CIVIL HISTORY.—The precise date of the first settlement in New Jersey is not known, though it is believed that the Danes or Norwegians, who crossed the Atlantic with the Dutch colonists, began a settlement at Bergen about 1624. Ten years previously an attempt had been made to form a settlement at Jersey City. In 1623 the Dutch West India Company sent out a ship under the command of Captain Cornelius Jacobse Mey. Entering Delaware Bay, he gave his name to its northern cape, and then, sailing up the river to Gloucester, built Fort Nassau, which may be considered the first permanent settlement of the state. In 1632 Charles I granted to Sir Edmund Plowden a vast tract of land embracing New Jersey, Pennsylvania, Delaware, and Maryland, although he had previously granted Maryland to Lord Baltimore. In 1634 Plowden made a grant of ten thousand acres to Sir Thomas Danby on condition that he would settle one hundred planters on it, and would not permit “any to live thereon not believing or professing the three Christian creeds commonly called the Apostolical, Athanasian, and Nicene”. In 1642 Plowden sailed up the Delaware River, which he named “The Charles”, and founded at Salem City a settlement of seventy persons. The efforts of Thomas and George Plowden to assert their claims to the lands granted to their grandfather proved futile, the possessions having fallen into other hands after the latter had retired to Virginia during the Commonwealth. In 1606, prior to the grant of Charles I to Plowden, King James had granted a new patent for Virginia (ignoring that of Sir Walter Raleigh, dated 1584), in which was included the territory now known as the New England States, New York, New Jersey, Pennsylvania, and Maryland. The possession of New Jersey, Pennsylvania, and adjacent lands was subsequently claimed by the Dutch and Swedes. The former built Fort Nassau on the Delaware near Gloucester. Disputes as to the rightful possession of this territory continued until March 12, 1664, when Charles II with royal disregard for previous patents, grants, and charters, deeded to his brother James, Duke of York, a vast tract embracing much of New England, New York, and all of what is now New Jersey. This was accompanied by active preparations to drive the Dutch from America, as their possession of New Jersey, if acquiesced in, would practically separate the New England Colonies from Virginia, Maryland, and the Carolinas. In the summer of 1664 armed vessels appeared in New York harbor, and after negotiations the Dutch surrendered.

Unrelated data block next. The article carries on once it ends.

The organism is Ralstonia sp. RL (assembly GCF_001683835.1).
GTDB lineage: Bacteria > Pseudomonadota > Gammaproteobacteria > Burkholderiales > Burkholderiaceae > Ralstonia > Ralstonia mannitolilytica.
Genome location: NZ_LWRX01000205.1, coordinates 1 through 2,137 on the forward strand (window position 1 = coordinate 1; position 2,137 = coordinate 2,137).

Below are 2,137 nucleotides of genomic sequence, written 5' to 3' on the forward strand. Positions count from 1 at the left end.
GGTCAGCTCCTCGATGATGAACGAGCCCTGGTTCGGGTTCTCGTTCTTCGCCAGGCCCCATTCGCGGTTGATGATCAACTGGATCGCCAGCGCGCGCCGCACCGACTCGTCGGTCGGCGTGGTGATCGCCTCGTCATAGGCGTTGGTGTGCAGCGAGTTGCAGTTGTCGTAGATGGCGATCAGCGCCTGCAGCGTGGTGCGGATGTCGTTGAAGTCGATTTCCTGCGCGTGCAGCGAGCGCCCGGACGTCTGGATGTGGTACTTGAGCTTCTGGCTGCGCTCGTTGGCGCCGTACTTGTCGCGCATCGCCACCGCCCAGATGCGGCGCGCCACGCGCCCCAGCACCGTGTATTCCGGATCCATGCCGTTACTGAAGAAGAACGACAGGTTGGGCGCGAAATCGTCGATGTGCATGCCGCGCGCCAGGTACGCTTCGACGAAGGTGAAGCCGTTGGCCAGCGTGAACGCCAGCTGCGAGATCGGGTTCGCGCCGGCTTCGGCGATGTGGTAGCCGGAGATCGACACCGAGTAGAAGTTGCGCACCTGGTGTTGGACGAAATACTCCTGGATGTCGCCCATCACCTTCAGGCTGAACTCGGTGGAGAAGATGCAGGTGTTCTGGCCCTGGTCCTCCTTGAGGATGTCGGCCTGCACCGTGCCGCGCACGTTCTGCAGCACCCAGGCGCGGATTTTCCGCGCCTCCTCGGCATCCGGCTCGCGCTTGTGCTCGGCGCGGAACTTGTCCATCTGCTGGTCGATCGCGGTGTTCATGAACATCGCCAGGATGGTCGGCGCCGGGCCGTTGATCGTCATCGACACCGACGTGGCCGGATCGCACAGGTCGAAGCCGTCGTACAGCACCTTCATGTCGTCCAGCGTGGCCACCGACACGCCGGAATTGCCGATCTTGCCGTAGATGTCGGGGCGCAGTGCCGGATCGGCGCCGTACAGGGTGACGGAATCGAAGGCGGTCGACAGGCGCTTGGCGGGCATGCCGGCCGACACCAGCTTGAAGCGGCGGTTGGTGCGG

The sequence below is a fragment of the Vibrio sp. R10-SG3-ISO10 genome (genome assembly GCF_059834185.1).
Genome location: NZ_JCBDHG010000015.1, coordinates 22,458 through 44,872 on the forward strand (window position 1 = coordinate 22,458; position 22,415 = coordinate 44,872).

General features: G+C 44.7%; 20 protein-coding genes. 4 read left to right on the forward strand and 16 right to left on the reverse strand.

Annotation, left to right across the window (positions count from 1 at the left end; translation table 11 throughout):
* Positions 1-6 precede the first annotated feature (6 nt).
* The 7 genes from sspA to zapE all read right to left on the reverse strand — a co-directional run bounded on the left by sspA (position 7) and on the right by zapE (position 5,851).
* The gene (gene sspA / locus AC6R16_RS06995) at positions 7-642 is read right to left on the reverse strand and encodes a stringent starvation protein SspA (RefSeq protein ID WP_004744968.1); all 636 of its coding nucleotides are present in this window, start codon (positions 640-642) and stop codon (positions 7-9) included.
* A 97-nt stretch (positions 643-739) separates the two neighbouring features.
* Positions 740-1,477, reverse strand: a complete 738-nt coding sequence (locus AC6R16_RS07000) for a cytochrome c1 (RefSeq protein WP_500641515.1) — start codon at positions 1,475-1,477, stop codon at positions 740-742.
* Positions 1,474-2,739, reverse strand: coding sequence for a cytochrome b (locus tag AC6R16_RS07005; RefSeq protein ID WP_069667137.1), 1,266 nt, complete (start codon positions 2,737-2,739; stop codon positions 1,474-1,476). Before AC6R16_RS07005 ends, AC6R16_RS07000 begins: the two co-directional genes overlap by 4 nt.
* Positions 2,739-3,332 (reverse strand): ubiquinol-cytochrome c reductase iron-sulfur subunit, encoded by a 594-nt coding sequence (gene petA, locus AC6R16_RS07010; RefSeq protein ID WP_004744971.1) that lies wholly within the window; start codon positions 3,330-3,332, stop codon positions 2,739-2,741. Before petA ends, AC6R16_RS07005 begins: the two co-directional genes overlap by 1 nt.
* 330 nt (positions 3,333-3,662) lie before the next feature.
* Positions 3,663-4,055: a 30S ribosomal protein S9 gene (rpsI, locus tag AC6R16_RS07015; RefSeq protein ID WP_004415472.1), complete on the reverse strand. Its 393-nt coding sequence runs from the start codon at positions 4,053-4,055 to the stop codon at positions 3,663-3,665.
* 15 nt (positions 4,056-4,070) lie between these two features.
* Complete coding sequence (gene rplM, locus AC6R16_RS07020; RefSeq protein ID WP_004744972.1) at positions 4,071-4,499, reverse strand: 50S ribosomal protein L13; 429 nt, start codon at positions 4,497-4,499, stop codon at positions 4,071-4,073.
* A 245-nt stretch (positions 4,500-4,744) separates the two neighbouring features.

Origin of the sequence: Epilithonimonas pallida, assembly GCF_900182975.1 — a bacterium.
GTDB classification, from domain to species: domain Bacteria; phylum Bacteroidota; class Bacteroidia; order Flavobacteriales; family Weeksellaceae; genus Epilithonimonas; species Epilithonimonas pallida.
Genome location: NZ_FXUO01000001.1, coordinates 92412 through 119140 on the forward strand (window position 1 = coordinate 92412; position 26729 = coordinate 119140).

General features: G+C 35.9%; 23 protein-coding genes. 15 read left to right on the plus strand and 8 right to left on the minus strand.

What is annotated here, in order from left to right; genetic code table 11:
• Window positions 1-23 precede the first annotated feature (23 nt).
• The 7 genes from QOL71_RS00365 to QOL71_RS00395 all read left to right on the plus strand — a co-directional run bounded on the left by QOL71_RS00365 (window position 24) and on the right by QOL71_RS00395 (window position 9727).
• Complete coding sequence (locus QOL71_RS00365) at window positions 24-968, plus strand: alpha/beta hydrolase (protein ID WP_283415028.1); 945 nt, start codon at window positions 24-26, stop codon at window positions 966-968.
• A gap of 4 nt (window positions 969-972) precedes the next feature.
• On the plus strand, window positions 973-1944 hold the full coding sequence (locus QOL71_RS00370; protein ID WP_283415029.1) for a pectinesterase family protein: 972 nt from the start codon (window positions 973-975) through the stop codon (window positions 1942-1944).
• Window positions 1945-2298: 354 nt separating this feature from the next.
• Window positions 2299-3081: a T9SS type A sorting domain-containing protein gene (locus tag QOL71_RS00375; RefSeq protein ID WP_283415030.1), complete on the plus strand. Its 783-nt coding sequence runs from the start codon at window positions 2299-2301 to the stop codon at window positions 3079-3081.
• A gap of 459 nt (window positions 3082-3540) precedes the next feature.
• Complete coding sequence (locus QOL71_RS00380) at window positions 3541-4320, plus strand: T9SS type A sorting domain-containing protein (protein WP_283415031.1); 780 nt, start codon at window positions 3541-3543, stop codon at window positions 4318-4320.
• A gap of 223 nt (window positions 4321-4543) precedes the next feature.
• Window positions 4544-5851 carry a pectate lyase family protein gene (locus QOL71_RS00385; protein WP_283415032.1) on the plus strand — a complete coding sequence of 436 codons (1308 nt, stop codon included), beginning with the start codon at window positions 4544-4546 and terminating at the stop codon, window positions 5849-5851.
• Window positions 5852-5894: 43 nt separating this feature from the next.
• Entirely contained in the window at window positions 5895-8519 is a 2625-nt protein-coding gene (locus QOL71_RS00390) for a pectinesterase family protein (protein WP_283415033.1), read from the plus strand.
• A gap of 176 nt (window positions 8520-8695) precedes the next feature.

In the meantime the Duke of York transferred to two favorites, Lord John Berkeley and Sir George Carteret, practically what is now the State of New Jersey by the following description: “All that tract of land adjacent to New England and lying and being to the westward of Long Island, bounded on the east part by the main sea and part by the Hudson River, and hath upon the west, Delaware bay or river, and extendeth southward to the main ocean as far as Cape May, at the mouth of Delaware bay, and to the northward as far as the northernmost branch of said bay or river of Delaware, which is forty-one degrees and forty minutes of latitude, and worketh over thence in a straight line to Hudson river, which said tract of land is hereafter to be called by the name or names of Nova Caesarea or New Jersey”. This name was given in honor of Carteret’s gallant defense of the Island of Jersey (Caeesarea), of which he was governor, during the parliamentary wars. This grant regarded the Dutch as intruders, and Berkeley and Carteret not only became rulers, but acquired the right to transfer the privilege to others. Measures were speedily devised for peopling and governing the country. The proprietors published a constitution, dated February 10, 1664, by which the government of the province was to be exercised by a governor, council, and general assembly. The governor was to receive his appointment from the proprietors. On the same day that the instrument of government was signed, Philip Carteret, a brother of one of the proprietors, received a commission as Governor of New Jersey, and landed at Elizabeth in August, 1665. By granting a liberal form of government and extolling the advantages of their colony, so well located for agriculture, commerce, fishing, and mining, Carteret and Berkeley attracted settlers not only from England, but from Scotland, New England, and particularly from Long Island and Connecticut. These planters were largely Calvinists from Presbyterian and Congregational communities, and occupied mainly land in Newark, Elizabeth, and upon the north shore of Monmouth county. The valley of the Delaware remained unsettled. The Calvinists brought with them into East Jersey their distinctive views upon religious and civil matters.